Linker-of-nucleoskeleton-and-cytoskeleton (LINC) complexes are conserved molecular bridges within the nuclear envelope that mediate mechanical force transmission into the nucleoplasm. The core of a LINC complex is formed by a transluminal interaction between the outer and inner nuclear membrane KASH and SUN proteins, respectively. Mammals encode six KASH proteins and five SUN proteins. Recently, KASH proteins were shown to bind to the domain interfaces of trimeric SUN2 proteins in vitro. However, neither the existence of SUN2 trimers in living cells nor the extent to which other SUN proteins conform to this assembly state have been tested experimentally. Here we extend the application of fluorescence fluctuation spectroscopy to quantify SUN protein oligomerization in the nuclear envelopes of living cells. Using this approach, we demonstrate for the first time that SUN2 trimerizes in vivo and we demonstrate that the in vivo oligomerization of SUN1 is not limited to a trimer. In addition, we provide evidence to support the existence of potential regulators of SUN protein oligomerization in the nuclear envelope. The differential SUN protein oligomerization illustrated here suggests that SUN proteins may have evolved to form different assembly states in order to participate in diverse mechanotransduction events.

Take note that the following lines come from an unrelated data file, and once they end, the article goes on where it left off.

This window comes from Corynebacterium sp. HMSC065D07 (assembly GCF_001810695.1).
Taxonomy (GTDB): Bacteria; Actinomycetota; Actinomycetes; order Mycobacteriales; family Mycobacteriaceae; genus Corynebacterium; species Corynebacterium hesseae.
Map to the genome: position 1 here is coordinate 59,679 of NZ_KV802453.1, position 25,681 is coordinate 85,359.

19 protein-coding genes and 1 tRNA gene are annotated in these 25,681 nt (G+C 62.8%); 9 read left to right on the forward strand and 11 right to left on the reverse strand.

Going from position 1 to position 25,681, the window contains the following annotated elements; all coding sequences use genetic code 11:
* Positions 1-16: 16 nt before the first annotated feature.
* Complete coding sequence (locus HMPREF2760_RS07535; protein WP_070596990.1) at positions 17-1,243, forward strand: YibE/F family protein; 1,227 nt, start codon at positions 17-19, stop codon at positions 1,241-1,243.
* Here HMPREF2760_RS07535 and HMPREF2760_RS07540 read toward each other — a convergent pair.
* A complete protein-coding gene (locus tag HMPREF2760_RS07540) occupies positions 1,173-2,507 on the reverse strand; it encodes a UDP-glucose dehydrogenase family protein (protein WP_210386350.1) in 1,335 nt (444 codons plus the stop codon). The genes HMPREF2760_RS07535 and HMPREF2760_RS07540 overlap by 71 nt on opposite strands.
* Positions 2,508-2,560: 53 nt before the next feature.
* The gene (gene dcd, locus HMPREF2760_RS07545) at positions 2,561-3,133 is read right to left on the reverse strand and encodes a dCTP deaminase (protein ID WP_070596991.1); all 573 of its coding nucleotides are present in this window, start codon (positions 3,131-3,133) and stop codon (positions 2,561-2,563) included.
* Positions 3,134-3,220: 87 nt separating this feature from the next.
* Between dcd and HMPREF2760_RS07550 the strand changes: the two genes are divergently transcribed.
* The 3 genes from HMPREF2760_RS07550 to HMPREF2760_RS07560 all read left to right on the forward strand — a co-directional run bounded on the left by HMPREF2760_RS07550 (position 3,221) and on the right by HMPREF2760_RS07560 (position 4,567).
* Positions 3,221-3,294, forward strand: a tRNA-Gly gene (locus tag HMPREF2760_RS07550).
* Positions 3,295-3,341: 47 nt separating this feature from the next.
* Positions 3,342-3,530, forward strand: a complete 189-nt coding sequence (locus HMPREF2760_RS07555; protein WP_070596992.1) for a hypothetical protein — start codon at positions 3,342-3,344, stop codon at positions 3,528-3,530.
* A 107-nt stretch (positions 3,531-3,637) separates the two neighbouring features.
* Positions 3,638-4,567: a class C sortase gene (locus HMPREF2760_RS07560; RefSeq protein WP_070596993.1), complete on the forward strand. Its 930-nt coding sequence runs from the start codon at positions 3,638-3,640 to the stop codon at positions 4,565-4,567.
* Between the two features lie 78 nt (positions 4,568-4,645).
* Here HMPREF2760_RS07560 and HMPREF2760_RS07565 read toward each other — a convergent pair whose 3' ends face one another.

Bibliographical noteFunding Information:
We thank B. Burke and H. Worman for helpful discussion and Patrick T. Willey for excellent technical assistance. This work was financially supported in part by the National Institutes of Health (J.D.M., GM064589, and C.A.S., AR007612) and the Dystonia Medical Research Foundation (G.W.G.L. and J.D.M.).
© 2018 Hennen, Saunders, et al.
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